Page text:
“Oh. I didn’t expect you to be awake. I was just feeding your father.” She crossed back to the freezer and reached in.

“What?”

“Look.” My stepmom hauled up a dog leash. Attached to the end was my dad. He wasn’t looking so good. I mean, my stepmom had him on a dog leash in a freezer, so I didn’t expect him to look all that great, but he looked really bad. One of his eyes was missing and brains leaked out of the socket. His boots were shoved over his hands. “So he can’t scratch,” she explained. He clutched a rancid, severed leg like a child would hold a teddy bear.

“What happened to him?” I yelled.

“He got infected.” She shrugged.  “Did you actually like him much anyway?”

She had a point.

“But why Bentley? Why my dog?”

“He was an extra mouth to feed.” I stared at her for a second. “And your dad didn’t want to eat him anyway. I think he still has a little bit of thought and emotion left. Or maybe he just likes human flesh better.”

“Way to not eat my dog, Dad!” I called over her shoulder, feeling the hysteria rise in my voice.

A slight moan replied.

Then a thought hit me. “What about…” I looked up and down the row of my hogtied, drugged siblings, too freaked out to even finish the thought.  On my left, my little sister was asleep and drooling. On my right, my big brother was tied with a jump rope, blissfully asleep. Another jump rope lay on the end, still knotted. No one was in it.

We were missing one.

She came to the thought about the same time I did. My stepmother got all quiet—a bad sign. “He didn’t want to eat Colton either. But instinct prevails, I guess.”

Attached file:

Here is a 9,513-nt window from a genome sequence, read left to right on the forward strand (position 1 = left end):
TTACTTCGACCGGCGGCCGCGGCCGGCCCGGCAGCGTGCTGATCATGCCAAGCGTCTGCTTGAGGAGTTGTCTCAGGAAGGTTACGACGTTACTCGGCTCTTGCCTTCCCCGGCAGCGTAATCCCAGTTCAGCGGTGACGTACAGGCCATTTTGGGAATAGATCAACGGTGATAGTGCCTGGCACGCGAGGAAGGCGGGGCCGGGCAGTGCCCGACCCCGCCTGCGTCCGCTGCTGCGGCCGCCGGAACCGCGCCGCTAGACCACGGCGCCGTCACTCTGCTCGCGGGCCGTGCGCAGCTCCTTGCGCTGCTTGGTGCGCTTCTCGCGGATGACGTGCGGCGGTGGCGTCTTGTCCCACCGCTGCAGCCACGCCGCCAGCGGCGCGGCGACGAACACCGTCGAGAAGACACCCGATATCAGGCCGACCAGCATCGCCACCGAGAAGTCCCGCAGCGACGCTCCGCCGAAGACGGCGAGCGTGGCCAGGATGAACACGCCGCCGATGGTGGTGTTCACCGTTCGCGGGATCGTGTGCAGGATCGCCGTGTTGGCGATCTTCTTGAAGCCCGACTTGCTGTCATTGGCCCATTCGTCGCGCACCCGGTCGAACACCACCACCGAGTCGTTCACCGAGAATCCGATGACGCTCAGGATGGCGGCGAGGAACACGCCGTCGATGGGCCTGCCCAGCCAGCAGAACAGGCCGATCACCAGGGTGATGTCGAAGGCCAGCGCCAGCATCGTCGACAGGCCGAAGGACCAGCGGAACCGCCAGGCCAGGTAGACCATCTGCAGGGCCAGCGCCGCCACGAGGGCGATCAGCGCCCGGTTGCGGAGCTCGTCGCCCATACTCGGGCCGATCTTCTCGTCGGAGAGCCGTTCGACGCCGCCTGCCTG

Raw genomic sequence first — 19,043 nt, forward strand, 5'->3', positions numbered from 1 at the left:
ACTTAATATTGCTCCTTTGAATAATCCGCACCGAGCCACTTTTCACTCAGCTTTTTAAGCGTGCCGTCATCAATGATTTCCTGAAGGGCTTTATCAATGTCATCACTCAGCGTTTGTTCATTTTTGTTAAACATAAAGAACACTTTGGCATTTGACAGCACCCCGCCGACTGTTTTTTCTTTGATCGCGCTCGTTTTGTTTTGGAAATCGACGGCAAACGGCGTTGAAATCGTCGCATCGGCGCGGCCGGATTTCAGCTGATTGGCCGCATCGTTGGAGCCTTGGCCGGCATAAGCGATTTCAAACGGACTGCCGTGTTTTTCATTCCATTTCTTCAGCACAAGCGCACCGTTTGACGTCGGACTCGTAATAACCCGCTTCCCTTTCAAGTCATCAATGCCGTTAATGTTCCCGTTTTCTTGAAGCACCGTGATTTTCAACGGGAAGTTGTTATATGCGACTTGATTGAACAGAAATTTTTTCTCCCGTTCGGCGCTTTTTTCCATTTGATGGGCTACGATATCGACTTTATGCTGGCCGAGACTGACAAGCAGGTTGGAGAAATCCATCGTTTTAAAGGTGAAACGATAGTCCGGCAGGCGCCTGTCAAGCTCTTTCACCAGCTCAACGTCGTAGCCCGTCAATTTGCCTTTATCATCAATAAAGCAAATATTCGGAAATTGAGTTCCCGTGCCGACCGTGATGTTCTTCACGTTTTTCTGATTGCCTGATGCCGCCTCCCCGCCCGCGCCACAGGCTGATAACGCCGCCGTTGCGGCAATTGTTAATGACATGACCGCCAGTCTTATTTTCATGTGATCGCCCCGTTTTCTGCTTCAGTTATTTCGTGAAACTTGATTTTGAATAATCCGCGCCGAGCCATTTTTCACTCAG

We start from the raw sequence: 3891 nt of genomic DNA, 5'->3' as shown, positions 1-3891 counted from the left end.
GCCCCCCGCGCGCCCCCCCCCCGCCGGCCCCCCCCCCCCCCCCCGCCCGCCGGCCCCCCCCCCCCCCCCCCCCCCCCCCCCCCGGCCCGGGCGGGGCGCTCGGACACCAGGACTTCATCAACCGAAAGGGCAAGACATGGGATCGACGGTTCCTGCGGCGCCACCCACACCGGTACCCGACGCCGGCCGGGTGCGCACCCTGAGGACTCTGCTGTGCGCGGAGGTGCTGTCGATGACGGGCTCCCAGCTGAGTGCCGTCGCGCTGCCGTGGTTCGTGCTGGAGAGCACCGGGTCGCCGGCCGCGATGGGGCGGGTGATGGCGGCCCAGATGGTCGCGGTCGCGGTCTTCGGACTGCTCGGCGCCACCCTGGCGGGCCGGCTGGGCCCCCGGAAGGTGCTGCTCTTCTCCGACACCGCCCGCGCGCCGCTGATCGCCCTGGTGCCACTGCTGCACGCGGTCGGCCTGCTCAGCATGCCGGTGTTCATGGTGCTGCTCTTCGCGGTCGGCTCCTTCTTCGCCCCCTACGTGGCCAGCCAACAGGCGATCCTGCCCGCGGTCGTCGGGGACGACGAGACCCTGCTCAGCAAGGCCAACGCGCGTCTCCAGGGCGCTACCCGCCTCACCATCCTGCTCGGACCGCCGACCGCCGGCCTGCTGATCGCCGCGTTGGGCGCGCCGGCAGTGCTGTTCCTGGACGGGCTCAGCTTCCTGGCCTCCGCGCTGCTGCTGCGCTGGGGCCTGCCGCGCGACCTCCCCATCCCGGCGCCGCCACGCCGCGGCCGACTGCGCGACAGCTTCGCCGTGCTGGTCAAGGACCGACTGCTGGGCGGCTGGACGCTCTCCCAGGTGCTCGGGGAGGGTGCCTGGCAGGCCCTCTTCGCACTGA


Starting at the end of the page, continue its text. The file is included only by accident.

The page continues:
“Mom!”

“Shh… Shhhh… Don’t wake the others.”

My little sister had begun to stir. She was thirteen and pretty when the apocalypse started. Who knows how long we’d been asleep in the garage.  Her eyes had popped open but were far away. Slowly, they focused in on my face. “Travis?” she asked, her voice shaking.

I looked up at my mom. “You weren’t planning on doing… you know… with all of us?” I glanced over at Colton’s severed leg wrapped in my dad’s arms.

She looked over also. “No. Oh no. I was gonna let you guys sleep through the apocalypse. It’s the gentlest way, I think.”

My sister kicked against her bonds. “Where’s Colton?”

We both shushed her.

“No! Where is Colton?”

My other brothers were starting to stir.

My stepmom poked the oldest with her toe. He groaned and his eyes fluttered open.

My stepmom got a faraway look in her eyes. “So you’re all awake now. I was planning on having you sleep it out. I was. I was.”

My sister locked her eyes on me. “What does she mean? Travis. What does she mean?”

“Shut up, Whitney.” I could feel my voice rising and my panic building. All this bullshit and I’d only been awake for a few minutes.

My stepmother traced her steps back towards the freezer. My dad was straining against his leash, as if to greet her. She turned and faced us again. “When I put you to sleep, I was doing what the best is for you. That’s all I wanted. The best for my children. Now, for once, I need to do something a little bit selfish. I need to do the best for me. You were always a burden and you know it, Travis.”

* * * * *

My dad was a deadbeat father. He also made a pretty shitty zombie. When my stepmom dropped him on the cement floor a few feet away from me and my drugged and helpless siblings, his initial reaction was to continue to gnaw on my brother’s leg. Then, slowly, his single eye raised until it met my gaze.

Whitney was screaming next to me. My mother had closed the lid to the now empty freezer and crouched on top of it. She’d pulled one of the prize antlers off the wall and was using it to poke my dad towards us. He turned around and swatted at her with one booted hand. She poked him with the antler again.